Governments and donors are increasingly focused on the use of evidence in evaluating human development programs and setting policy priorities. This master class will provide early career researchers with cutting-edge methodological tools for experimental and quasi-experimental evaluation of early childhood development interventions. The course is intended for current PhD students and recent graduates whose doctoral work is focused on early childhood development, education, development economics, or public policy.
Every year, the Birdsall House Conference on Women brings together leading academics and policymakers to discuss cutting-edge research focused on improving outcomes for women in low- and middle-income countries.
Global development is increasingly intertwined with state fragility. Poverty is becoming concentrated in fragile states, and conflict, violent extremism, and environmental stresses can emerge from and be exacerbated by fragility. As a result, many donors, including the United States, are reflecting on lessons of the past to rethink how they can better help fragile states address the underlying causes of fragility, build peace and stability, and cope with complex risks.
Please join us for the launch of a new CGD working group report, Focusing on Fragility: The Future of US Assistance to Fragile States, featuring a conversation with Michèle Flournoy, a preeminent thinker on US engagement in fragile states. Her leadership at the US Department of Defense from 2009 to 2012, along with her work advancing pragmatic and principled national security policies, have been critical in reshaping the US approach to fragile states in a pivotal era.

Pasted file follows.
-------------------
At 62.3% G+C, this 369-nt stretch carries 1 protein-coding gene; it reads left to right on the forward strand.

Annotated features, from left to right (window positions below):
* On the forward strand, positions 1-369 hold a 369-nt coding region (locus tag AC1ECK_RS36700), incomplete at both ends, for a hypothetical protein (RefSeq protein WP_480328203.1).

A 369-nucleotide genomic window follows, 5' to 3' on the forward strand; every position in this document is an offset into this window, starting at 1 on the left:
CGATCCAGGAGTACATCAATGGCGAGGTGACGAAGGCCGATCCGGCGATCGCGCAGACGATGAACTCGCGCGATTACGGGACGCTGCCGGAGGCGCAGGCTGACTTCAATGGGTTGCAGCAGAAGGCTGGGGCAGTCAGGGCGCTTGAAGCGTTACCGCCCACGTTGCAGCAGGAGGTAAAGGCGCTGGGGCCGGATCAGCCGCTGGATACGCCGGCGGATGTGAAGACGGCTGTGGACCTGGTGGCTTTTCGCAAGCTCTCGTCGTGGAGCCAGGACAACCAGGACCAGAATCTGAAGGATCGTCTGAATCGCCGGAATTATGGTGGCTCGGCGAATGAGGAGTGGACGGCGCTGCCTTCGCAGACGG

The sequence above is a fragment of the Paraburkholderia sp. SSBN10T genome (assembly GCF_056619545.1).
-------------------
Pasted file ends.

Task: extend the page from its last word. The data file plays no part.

Following the conversation, a panel will discuss the findings and recommendations of the report which identifies several key constraints to executing a more effective US development policy in fragile states and offers specific ideas for how the US government can more effectively use its development assistance—in conjunction with diplomatic and security assistance tools—in these contexts.
The Center for Global Development is pleased to host Millennium Challenge Corporation Chief Executive Officer, Sean Cairncross, for his first major Washington policy speech since being confirmed in June. Cairncross takes the helm of MCC at a unique time. As the agency strives to remain grounded in its economic growth-focused, results-oriented model, it faces a number of new and exciting opportunities, including the authority to pursue regional investments, the potential for coordination and partnership with the US Development Finance Corporation, and the increased profile afforded by a White House initiative focused on women’s economic empowerment, W-GDP. Following his remarks, Cairncross will sit down with Tony Fratto, former White House deputy press secretary (2006-2009), to discuss these opportunities further as well as the challenges that lie ahead for the agency.